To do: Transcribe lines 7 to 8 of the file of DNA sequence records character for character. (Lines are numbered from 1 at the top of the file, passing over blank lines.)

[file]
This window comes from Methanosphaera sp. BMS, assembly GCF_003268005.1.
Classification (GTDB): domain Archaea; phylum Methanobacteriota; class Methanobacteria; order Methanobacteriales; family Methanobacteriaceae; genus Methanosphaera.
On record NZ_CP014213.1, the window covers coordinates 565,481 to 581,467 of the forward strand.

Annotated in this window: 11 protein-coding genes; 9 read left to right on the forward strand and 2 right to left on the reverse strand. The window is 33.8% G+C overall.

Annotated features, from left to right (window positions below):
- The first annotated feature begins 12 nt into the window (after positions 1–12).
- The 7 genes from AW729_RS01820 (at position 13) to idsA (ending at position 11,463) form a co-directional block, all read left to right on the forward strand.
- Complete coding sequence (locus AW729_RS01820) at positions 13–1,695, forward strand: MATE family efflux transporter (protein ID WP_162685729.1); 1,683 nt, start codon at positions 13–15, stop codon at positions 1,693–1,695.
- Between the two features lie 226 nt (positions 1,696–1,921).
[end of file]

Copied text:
- The 7 genes from AW729_RS01820 (at position 13) to idsA (ending at position 11,463) form a co-directional block, all read left to right on the forward strand.
- Complete coding sequence (locus AW729_RS01820) at positions 13–1,695, forward strand: MATE family efflux transporter (protein ID WP_162685729.1); 1,683 nt, start codon at positions 13–15, stop codon at positions 1,693–1,695.